Eco-Products has built the largest portfolio of environmentally preferable foodservice products in the world. From the very start, we have designed our products with both upstream materials and downstream disposal in mind, so we can reduce environmental impacts throughout their lifecycle.

Our products fall into two distinct categories, which have positive environmental benefits:

  1. Our GreenStripe line is made from renewable resources that can be grown again and again, and the vast majority of these can be composted at commercial composting facilities.
  2. Our BlueStripe line is made from post-consumer recycled content. Not only are we giving plastic and fiber a new life, we also are helping to boost struggling secondary plastics and fiber markets by purchasing these materials to use in our products.

Through these two product lines, we have an option for every foodservice operation that wants to do something good for the planet. More than simply making sustainable products, we go beyond to meet our customers’ needs. If we don’t offer the item that our customers desire, our in-house product engineers will create it for them. Our team is constantly expanding our bundle of products for new sectors and new needs. Got something in mind? We can make it happen!

Legacy Products

Over the past few years, we have been working to eliminate legacy products that don't meet our current standards. In 2017, we successfully weeded out virgin polypropylene (#5) soup cup lids from our inventory. That was our final product made from 100% virgin material in our product bundle. We offered it because when we began to offer soup cups years ago, there was no heat-tolerant compostable plastic available. Now that compostable soup cup lids are a thing, we felt compelled to remove virgin plastic lids from our catalog, despite them being profitable and popular. The process to eliminate this lid from our line was long and arduous, but a cross-functional team including Sales, Product Development, Supply Chain, Marketing, Finance, and of course our Sustainability Maven, worked for years to put our money where our mouth is and make our bundle even more sustainable.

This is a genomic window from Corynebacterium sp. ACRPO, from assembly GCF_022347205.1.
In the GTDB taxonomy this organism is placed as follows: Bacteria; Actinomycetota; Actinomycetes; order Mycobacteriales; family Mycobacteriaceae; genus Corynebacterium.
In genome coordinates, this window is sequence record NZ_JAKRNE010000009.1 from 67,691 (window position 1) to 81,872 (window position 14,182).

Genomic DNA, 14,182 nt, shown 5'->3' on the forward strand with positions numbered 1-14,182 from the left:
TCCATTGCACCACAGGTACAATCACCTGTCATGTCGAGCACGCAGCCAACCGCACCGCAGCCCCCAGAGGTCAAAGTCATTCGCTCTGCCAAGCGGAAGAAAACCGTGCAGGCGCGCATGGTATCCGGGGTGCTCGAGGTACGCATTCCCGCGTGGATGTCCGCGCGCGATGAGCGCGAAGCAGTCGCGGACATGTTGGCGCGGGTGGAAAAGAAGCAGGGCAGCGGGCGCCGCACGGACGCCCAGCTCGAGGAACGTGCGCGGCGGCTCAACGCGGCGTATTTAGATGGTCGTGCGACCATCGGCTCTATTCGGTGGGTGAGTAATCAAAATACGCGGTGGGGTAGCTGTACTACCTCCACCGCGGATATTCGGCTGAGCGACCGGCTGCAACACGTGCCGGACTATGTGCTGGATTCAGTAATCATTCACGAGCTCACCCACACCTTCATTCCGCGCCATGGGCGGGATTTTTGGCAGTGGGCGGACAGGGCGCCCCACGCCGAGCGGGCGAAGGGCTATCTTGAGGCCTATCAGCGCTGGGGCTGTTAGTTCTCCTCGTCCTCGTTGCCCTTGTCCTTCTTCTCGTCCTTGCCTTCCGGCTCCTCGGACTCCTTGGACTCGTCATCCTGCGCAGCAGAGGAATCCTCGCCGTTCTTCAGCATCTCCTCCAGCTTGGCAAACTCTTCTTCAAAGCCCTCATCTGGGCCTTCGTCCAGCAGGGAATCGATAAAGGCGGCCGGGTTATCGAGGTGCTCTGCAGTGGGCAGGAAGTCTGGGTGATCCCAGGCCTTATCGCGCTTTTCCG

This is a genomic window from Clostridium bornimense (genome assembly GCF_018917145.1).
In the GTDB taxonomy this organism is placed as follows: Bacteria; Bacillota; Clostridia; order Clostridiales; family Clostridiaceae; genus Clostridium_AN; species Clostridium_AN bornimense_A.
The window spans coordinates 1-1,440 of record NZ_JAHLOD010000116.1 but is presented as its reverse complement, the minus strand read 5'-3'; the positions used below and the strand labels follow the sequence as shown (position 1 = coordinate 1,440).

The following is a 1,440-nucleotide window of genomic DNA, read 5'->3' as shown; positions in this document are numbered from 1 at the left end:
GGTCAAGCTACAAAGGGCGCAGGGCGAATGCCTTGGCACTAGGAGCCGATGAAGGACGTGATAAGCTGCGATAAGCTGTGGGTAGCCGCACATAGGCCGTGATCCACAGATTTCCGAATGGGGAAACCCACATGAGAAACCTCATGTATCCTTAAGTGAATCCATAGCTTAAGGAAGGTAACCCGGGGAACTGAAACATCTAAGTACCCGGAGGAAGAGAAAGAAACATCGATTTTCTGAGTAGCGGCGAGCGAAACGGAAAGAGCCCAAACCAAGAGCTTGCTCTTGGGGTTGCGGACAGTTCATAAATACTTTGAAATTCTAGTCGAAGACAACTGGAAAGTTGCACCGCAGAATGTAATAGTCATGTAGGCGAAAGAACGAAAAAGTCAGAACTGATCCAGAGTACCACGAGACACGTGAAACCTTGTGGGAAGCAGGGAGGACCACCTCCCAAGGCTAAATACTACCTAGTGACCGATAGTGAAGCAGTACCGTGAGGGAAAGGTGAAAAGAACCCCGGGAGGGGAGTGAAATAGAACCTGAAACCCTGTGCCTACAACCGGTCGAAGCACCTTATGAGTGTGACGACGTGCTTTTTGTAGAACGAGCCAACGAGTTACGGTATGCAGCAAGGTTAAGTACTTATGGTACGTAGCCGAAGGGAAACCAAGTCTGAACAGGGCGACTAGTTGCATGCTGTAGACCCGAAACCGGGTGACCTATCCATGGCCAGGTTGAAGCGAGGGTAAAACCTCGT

Other items we're thinking about:

PSM Cutlery

While we sell compostable cutlery, we also have offered our less expensive PSM cutlery for years, which is made of a blend of biobased plastic and traditional polypropylene. Since it can’t be composted, we originally set a goal to eliminate it from our inventory by 2020.

Unlike the virgin plastic soup cup lids which have no plausible beginning-of-life environmental story, PSM cutlery is made with 70% renewable material, which we feel is a better choice than traditional 100% virgin fossil fuel-derived cutlery. For customers where the price point of our compostable Plantware line is out of reach or who don’t have access to commercial composting, PSM can be a good option. However, customers who are composting can mistakenly use PSM and send it to composters, causing contamination issues. We did a few things this year to better communicate the lack of compostability of this item:

  • Changed the name from Plant Starch Cutlery to PSM to remove the word “plant” to reduce confusion about disposal options.